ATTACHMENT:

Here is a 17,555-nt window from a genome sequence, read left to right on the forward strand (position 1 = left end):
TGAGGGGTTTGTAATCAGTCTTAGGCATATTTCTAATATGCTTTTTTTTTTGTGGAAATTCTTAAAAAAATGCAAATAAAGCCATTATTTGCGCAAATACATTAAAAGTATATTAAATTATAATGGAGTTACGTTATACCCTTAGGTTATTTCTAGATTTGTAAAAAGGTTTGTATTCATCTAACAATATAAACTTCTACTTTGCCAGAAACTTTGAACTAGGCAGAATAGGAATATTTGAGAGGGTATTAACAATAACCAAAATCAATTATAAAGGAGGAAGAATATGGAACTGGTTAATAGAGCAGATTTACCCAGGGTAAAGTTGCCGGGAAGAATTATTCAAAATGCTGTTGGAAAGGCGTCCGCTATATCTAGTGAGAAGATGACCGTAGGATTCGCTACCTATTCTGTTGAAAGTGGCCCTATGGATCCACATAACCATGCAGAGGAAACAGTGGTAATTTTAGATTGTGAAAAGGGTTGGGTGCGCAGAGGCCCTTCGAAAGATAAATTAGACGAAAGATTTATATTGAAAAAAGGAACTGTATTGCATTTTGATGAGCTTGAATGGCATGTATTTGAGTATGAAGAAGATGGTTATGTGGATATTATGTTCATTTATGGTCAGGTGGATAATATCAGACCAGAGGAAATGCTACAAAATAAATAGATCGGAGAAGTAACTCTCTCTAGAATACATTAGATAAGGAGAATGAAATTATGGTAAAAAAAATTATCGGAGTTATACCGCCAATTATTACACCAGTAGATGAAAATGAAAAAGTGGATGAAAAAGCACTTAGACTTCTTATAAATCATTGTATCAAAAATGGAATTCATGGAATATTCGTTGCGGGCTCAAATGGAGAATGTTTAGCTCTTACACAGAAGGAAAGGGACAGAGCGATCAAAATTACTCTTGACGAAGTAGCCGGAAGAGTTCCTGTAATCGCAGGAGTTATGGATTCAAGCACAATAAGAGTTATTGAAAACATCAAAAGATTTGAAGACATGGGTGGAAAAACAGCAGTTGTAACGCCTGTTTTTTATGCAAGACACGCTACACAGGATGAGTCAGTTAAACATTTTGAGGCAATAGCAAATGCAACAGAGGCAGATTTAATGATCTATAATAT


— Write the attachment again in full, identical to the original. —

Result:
Here is a 17,555-nt window from a genome sequence, read left to right on the forward strand (position 1 = left end):
TGAGGGGTTTGTAATCAGTCTTAGGCATATTTCTAATATGCTTTTTTTTTTGTGGAAATTCTTAAAAAAATGCAAATAAAGCCATTATTTGCGCAAATACATTAAAAGTATATTAAATTATAATGGAGTTACGTTATACCCTTAGGTTATTTCTAGATTTGTAAAAAGGTTTGTATTCATCTAACAATATAAACTTCTACTTTGCCAGAAACTTTGAACTAGGCAGAATAGGAATATTTGAGAGGGTATTAACAATAACCAAAATCAATTATAAAGGAGGAAGAATATGGAACTGGTTAATAGAGCAGATTTACCCAGGGTAAAGTTGCCGGGAAGAATTATTCAAAATGCTGTTGGAAAGGCGTCCGCTATATCTAGTGAGAAGATGACCGTAGGATTCGCTACCTATTCTGTTGAAAGTGGCCCTATGGATCCACATAACCATGCAGAGGAAACAGTGGTAATTTTAGATTGTGAAAAGGGTTGGGTGCGCAGAGGCCCTTCGAAAGATAAATTAGACGAAAGATTTATATTGAAAAAAGGAACTGTATTGCATTTTGATGAGCTTGAATGGCATGTATTTGAGTATGAAGAAGATGGTTATGTGGATATTATGTTCATTTATGGTCAGGTGGATAATATCAGACCAGAGGAAATGCTACAAAATAAATAGATCGGAGAAGTAACTCTCTCTAGAATACATTAGATAAGGAGAATGAAATTATGGTAAAAAAAATTATCGGAGTTATACCGCCAATTATTACACCAGTAGATGAAAATGAAAAAGTGGATGAAAAAGCACTTAGACTTCTTATAAATCATTGTATCAAAAATGGAATTCATGGAATATTCGTTGCGGGCTCAAATGGAGAATGTTTAGCTCTTACACAGAAGGAAAGGGACAGAGCGATCAAAATTACTCTTGACGAAGTAGCCGGAAGAGTTCCTGTAATCGCAGGAGTTATGGATTCAAGCACAATAAGAGTTATTGAAAACATCAAAAGATTTGAAGACATGGGTGGAAAAACAGCAGTTGTAACGCCTGTTTTTTATGCAAGACACGCTACACAGGATGAGTCAGTTAAACATTTTGAGGCAATAGCAAATGCAACAGAGGCAGATTTAATGATCTATAATAT